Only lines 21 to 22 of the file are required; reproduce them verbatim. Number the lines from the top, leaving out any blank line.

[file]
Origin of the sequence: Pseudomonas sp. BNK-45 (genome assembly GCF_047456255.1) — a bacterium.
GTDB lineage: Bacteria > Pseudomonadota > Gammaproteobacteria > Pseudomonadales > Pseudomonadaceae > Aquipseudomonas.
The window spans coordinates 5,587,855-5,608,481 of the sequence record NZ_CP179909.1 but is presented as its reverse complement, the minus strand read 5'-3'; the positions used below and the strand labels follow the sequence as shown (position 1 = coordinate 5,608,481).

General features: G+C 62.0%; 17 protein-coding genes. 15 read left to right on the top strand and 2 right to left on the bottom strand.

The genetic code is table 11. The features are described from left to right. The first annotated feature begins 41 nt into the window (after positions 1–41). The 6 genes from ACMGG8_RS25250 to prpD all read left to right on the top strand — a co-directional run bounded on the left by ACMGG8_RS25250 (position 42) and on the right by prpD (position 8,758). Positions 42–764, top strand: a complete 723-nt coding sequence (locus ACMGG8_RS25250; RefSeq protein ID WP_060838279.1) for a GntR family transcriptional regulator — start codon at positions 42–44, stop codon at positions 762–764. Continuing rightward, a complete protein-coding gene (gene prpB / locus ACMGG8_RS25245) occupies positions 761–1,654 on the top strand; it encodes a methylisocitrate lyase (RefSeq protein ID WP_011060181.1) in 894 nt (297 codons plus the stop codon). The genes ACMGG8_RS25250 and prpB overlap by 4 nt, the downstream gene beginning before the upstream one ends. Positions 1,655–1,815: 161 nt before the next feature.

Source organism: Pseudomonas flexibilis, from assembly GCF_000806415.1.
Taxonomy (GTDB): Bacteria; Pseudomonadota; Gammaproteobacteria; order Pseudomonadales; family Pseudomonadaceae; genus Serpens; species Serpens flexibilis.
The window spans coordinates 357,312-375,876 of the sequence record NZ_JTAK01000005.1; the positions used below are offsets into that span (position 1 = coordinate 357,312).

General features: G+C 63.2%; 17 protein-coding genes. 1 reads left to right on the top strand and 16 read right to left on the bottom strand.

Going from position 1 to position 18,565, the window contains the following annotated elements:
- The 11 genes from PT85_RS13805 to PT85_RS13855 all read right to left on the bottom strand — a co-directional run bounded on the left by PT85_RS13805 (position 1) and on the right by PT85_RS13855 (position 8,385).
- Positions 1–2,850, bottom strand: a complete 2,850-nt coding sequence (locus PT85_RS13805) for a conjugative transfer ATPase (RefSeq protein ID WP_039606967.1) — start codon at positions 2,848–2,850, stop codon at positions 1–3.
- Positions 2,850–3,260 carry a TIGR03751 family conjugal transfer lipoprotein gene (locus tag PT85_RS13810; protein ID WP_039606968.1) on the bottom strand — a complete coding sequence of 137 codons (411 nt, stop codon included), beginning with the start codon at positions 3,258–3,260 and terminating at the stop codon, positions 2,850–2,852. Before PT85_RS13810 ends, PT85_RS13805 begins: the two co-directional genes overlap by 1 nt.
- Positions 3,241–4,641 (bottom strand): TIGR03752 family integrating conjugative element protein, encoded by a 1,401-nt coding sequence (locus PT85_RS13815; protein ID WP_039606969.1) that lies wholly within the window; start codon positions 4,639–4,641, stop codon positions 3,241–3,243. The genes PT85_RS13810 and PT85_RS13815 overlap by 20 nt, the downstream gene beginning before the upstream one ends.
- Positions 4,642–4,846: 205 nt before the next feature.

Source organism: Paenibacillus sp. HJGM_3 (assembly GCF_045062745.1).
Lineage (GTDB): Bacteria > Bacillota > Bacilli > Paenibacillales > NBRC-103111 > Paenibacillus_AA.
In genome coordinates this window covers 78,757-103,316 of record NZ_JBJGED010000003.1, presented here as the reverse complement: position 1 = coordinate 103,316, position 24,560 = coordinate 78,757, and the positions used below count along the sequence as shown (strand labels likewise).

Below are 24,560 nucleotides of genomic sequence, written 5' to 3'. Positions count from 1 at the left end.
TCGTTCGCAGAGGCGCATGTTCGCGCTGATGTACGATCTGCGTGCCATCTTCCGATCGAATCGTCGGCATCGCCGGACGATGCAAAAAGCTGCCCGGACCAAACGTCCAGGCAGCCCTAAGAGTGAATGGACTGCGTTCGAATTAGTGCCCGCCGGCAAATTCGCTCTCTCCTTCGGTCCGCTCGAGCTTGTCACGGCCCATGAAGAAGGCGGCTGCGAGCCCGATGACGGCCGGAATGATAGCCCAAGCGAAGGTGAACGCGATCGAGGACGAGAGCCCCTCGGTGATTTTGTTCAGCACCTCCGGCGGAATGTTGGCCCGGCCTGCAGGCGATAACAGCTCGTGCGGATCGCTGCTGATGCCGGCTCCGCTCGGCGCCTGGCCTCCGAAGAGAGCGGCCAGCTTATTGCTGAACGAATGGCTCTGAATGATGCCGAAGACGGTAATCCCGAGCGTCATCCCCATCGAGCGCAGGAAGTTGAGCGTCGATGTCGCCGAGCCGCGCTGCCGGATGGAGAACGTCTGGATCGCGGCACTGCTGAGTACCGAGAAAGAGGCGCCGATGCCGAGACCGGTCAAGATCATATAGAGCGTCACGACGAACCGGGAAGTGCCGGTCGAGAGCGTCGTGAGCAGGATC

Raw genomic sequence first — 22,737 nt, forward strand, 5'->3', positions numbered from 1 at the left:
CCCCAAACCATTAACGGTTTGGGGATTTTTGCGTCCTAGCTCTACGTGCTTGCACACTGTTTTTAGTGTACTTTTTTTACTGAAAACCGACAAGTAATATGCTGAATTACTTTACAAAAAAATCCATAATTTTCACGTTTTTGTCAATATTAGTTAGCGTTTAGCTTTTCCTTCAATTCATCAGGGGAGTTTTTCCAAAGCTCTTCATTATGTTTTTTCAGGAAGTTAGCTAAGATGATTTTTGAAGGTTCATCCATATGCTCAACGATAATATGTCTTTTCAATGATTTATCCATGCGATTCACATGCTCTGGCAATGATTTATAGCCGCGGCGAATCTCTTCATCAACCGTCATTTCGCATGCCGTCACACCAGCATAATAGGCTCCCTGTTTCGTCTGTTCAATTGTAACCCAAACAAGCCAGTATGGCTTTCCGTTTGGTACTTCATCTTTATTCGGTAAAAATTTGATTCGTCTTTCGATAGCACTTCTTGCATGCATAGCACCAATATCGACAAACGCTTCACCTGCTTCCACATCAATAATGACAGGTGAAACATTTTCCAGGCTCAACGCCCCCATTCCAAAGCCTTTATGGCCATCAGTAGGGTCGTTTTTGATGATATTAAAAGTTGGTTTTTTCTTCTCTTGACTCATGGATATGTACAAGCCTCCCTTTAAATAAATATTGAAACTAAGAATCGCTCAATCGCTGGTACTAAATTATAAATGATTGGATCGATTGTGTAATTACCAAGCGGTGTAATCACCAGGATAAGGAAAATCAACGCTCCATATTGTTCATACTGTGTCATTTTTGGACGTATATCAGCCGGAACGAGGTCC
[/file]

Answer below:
Raw genomic sequence first — 22,737 nt, forward strand, 5'->3', positions numbered from 1 at the left:
CCCCAAACCATTAACGGTTTGGGGATTTTTGCGTCCTAGCTCTACGTGCTTGCACACTGTTTTTAGTGTACTTTTTTTACTGAAAACCGACAAGTAATATGCTGAATTACTTTACAAAAAAATCCATAATTTTCACGTTTTTGTCAATATTAGTTAGCGTTTAGCTTTTCCTTCAATTCATCAGGGGAGTTTTTCCAAAGCTCTTCATTATGTTTTTTCAGGAAGTTAGCTAAGATGATTTTTGAAGGTTCATCCATATGCTCAACGATAATATGTCTTTTCAATGATTTATCCATGCGATTCACATGCTCTGGCAATGATTTATAGCCGCGGCGAATCTCTTCATCAACCGTCATTTCGCATGCCGTCACACCAGCATAATAGGCTCCCTGTTTCGTCTGTTCAATTGTAACCCAAACAAGCCAGTATGGCTTTCCGTTTGGTACTTCATCTTTATTCGGTAAAAATTTGATTCGTCTTTCGATAGCACTTCTTGCATGCATAGCACCAATATCGACAAACGCTTCACCTGCTTCCACATCAATAATGACAGGTGAAACATTTTCCAGGCTCAACGCCCCCATTCCAAAGCCTTTATGGCCATCAGTAGGGTCGTTTTTGATGATATTAAAAGTTGGTTTTTTCTTCTCTTGACTCATGGATATGTACAAGCCTCCCTTTAAATAAATATTGAAACTAAGAATCGCTCAATCGCTGGTACTAAATTATAAATGATTGGATCGATTGTGTAATTACCAAGCGGTGTAATCACCAGGATAAGGAAAATCAACGCTCCATATTGTTCATACTGTGTCATTTTTGGACGTATATCAGCCGGAACGAGGTCC